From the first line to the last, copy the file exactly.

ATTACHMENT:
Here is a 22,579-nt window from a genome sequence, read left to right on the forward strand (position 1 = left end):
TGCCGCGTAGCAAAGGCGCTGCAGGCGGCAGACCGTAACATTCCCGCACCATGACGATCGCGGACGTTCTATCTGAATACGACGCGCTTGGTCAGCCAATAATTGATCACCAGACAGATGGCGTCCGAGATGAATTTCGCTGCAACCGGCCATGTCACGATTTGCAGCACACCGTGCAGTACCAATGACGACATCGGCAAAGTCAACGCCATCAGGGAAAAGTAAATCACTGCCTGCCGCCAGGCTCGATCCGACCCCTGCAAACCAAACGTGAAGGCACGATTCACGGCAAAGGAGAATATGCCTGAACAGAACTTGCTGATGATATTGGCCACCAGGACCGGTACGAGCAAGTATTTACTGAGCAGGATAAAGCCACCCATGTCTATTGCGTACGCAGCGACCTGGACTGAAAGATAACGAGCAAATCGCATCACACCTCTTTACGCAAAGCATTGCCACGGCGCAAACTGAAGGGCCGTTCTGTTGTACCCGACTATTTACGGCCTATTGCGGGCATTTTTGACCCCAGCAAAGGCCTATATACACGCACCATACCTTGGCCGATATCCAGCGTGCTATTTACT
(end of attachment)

Here is a 22,579-nt window from a genome sequence, read left to right on the forward strand (position 1 = left end):
TGCCGCGTAGCAAAGGCGCTGCAGGCGGCAGACCGTAACATTCCCGCACCATGACGATCGCGGACGTTCTATCTGAATACGACGCGCTTGGTCAGCCAATAATTGATCACCAGACAGATGGCGTCCGAGATGAATTTCGCTGCAACCGGCCATGTCACGATTTGCAGCACACCGTGCAGTACCAATGACGACATCGGCAAAGTCAACGCCATCAGGGAAAAGTAAATCACTGCCTGCCGCCAGGCTCGATCCGACCCCTGCAAACCAAACGTGAAGGCACGATTCACGGCAAAGGAGAATATGCCTGAACAGAACTTGCTGATGATATTGGCCACCAGGACCGGTACGAGCAAGTATTTACTGAGCAGGATAAAGCCACCCATGTCTATTGCGTACGCAGCGACCTGGACTGAAAGATAACGAGCAAATCGCATCACACCTCTTTACGCAAAGCATTGCCACGGCGCAAACTGAAGGGCCGTTCTGTTGTACCCGACTATTTACGGCCTATTGCGGGCATTTTTGACCCCAGCAAAGGCCTATATACACGCACCATACCTTGGCCGATATCCAGCGTGCTATTTACT